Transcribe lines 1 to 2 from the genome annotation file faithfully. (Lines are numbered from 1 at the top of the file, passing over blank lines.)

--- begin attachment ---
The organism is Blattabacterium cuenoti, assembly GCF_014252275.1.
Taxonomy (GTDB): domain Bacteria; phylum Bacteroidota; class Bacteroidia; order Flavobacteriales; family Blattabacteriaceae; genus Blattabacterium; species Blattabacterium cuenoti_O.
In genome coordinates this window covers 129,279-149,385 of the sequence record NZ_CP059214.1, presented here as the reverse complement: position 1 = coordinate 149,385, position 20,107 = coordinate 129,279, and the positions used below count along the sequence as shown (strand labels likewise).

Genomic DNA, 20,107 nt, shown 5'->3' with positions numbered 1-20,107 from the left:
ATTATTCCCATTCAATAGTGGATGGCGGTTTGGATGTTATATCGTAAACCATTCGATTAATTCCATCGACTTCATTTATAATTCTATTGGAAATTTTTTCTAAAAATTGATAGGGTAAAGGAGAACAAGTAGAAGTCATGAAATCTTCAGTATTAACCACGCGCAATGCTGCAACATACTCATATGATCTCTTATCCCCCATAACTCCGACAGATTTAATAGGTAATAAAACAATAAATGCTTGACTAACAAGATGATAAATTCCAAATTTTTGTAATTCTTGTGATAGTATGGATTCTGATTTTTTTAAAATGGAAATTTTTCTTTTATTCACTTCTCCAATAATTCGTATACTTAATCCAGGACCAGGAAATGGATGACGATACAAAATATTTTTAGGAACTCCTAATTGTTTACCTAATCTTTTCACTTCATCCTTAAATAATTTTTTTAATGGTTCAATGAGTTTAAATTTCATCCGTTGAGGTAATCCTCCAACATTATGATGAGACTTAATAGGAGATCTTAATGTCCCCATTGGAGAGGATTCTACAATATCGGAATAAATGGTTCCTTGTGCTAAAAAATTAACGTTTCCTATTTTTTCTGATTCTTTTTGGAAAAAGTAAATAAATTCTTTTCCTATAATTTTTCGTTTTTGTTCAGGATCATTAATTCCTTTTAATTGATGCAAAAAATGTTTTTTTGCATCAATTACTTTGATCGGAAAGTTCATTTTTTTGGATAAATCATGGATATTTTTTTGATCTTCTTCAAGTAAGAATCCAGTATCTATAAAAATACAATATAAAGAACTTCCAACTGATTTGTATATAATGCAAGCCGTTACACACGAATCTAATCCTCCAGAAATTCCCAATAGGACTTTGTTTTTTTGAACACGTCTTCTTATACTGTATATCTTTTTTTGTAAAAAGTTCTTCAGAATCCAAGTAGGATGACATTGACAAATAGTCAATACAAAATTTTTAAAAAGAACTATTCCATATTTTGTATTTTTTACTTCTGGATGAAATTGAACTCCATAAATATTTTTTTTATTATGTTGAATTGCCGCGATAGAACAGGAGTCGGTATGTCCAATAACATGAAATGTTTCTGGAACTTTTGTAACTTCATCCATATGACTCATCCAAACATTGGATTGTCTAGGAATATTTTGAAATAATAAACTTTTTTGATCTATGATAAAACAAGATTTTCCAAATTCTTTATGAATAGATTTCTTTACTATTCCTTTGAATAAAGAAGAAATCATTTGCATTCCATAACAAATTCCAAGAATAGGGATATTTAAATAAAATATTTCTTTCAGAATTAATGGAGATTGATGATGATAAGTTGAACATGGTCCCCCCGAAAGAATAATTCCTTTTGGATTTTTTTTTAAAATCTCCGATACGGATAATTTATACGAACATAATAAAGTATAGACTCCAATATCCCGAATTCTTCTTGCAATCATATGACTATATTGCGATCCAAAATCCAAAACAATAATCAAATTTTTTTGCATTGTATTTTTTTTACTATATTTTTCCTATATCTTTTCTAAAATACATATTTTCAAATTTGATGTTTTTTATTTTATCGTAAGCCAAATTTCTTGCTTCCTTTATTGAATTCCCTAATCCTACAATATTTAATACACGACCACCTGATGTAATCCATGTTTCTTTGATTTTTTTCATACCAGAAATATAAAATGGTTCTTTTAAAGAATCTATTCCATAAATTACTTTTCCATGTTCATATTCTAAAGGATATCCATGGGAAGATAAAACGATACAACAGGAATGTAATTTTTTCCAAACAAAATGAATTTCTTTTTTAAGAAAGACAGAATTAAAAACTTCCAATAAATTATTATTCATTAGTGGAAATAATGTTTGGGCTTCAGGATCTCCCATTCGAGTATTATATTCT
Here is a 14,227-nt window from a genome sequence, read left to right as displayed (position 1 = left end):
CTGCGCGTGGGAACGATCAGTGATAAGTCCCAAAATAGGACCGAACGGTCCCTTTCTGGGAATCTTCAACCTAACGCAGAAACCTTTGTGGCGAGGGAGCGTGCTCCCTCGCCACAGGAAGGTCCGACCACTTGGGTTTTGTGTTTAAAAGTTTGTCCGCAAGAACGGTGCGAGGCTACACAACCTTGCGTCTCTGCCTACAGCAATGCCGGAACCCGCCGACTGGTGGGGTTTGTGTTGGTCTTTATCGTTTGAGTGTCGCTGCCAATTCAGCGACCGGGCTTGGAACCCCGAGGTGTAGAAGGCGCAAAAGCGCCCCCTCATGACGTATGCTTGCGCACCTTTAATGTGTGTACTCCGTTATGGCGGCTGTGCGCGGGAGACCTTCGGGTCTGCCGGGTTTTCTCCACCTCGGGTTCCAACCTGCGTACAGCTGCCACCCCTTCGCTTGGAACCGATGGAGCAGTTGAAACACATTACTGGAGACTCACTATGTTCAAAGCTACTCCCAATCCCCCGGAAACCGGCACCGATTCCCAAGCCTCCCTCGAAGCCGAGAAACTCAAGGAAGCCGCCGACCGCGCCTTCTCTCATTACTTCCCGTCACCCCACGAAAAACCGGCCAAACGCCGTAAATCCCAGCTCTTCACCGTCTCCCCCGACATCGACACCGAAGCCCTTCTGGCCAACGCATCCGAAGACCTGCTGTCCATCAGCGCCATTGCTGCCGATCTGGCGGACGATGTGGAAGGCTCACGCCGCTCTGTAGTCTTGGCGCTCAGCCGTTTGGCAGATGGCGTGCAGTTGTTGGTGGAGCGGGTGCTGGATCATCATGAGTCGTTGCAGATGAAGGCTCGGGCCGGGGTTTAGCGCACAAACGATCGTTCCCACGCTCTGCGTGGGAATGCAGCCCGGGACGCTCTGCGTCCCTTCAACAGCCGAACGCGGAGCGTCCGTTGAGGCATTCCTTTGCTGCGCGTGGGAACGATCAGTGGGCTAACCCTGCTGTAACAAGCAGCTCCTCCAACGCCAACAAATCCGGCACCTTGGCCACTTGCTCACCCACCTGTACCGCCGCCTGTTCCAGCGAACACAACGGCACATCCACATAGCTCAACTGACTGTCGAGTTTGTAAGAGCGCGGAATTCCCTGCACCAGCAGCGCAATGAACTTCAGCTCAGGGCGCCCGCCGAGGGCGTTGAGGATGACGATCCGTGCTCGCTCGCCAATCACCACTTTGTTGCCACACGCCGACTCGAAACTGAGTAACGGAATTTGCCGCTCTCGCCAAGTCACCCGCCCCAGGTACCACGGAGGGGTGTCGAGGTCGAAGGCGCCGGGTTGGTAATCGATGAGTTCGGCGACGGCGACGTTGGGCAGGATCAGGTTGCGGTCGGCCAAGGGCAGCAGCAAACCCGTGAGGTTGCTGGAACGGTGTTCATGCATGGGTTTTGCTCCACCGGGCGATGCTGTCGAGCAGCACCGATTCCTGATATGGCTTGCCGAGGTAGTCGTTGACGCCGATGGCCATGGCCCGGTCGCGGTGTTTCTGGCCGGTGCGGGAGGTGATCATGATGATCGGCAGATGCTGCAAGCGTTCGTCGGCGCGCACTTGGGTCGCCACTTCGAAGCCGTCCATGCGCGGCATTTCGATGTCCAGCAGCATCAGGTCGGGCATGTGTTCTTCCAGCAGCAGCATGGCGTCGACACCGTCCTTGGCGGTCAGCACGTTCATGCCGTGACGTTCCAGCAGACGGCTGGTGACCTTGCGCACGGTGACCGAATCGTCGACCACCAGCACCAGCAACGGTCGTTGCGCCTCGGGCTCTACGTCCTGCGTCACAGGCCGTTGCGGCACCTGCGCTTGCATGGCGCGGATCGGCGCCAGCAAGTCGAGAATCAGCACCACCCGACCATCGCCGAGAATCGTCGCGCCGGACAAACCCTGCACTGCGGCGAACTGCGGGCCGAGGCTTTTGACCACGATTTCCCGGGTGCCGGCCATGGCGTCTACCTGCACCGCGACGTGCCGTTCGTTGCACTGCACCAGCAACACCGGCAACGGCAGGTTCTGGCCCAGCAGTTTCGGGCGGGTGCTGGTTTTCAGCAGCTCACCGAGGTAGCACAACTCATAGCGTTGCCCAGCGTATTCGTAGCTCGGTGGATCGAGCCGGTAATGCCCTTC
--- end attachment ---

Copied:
The organism is Blattabacterium cuenoti, assembly GCF_014252275.1.
Taxonomy (GTDB): domain Bacteria; phylum Bacteroidota; class Bacteroidia; order Flavobacteriales; family Blattabacteriaceae; genus Blattabacterium; species Blattabacterium cuenoti_O.